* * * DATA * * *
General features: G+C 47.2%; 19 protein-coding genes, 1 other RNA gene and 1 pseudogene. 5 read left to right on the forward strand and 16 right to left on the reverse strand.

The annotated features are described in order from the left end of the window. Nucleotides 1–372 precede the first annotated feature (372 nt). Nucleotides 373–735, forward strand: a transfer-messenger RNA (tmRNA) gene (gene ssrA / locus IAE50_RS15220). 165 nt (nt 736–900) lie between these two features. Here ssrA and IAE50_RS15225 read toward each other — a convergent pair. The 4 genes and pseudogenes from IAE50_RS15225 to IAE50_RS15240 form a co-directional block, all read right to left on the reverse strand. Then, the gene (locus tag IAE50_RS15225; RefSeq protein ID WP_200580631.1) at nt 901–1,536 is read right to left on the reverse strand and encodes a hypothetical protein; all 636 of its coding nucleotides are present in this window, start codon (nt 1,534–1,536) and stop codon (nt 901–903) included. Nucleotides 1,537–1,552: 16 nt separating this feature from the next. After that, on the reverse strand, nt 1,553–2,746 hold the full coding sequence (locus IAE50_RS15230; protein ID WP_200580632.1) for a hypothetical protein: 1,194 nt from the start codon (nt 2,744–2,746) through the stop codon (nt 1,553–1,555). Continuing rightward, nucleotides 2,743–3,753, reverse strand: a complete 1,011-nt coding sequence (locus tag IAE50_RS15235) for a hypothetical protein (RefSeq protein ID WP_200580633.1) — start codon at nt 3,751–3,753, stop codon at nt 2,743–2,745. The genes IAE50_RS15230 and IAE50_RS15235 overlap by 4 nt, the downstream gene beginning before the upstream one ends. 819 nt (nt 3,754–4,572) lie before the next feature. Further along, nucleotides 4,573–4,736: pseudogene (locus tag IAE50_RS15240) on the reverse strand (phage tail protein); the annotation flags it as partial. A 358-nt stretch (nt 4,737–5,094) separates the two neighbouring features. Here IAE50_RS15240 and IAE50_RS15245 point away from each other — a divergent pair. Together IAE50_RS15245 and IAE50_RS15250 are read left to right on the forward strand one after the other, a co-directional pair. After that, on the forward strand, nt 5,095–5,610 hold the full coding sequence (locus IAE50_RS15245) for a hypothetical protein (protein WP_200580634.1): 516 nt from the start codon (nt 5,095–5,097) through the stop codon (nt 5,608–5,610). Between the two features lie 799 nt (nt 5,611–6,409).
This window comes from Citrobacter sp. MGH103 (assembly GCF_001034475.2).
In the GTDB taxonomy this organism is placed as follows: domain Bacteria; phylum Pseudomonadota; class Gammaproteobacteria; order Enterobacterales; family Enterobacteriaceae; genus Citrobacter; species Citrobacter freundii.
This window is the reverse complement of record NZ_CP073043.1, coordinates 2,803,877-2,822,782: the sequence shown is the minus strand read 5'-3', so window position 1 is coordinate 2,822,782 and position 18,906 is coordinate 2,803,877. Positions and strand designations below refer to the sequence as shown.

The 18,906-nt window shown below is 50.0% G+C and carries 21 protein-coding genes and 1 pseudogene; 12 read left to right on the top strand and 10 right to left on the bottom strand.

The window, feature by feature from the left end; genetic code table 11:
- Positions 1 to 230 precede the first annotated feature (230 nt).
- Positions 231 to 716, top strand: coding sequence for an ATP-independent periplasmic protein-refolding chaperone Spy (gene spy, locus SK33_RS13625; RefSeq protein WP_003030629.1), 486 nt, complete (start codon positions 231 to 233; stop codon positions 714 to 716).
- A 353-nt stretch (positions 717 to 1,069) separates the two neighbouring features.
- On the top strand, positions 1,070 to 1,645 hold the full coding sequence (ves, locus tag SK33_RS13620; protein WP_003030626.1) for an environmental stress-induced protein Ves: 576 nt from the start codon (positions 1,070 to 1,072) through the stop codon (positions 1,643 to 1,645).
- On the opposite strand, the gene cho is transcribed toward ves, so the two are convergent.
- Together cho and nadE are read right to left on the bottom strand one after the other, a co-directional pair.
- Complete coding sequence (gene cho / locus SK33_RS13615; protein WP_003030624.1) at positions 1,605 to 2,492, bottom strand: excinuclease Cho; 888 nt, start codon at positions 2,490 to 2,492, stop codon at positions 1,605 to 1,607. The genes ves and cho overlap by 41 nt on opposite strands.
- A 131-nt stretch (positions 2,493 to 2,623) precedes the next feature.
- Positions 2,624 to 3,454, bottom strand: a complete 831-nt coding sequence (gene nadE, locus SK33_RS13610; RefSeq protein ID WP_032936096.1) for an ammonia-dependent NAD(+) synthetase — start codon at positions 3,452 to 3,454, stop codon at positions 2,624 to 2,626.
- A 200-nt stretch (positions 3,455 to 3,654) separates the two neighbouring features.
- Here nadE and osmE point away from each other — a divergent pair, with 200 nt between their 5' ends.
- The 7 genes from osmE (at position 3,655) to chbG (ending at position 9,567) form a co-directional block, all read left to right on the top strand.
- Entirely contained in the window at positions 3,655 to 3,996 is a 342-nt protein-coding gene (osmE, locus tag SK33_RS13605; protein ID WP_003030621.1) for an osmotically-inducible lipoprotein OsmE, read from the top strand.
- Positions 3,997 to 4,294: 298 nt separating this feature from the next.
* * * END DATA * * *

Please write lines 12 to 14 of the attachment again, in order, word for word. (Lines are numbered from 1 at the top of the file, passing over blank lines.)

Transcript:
- On the opposite strand, the gene cho is transcribed toward ves, so the two are convergent.
- Together cho and nadE are read right to left on the bottom strand one after the other, a co-directional pair.
- Complete coding sequence (gene cho / locus SK33_RS13615; protein WP_003030624.1) at positions 1,605 to 2,492, bottom strand: excinuclease Cho; 888 nt, start codon at positions 2,490 to 2,492, stop codon at positions 1,605 to 1,607. The genes ves and cho overlap by 41 nt on opposite strands.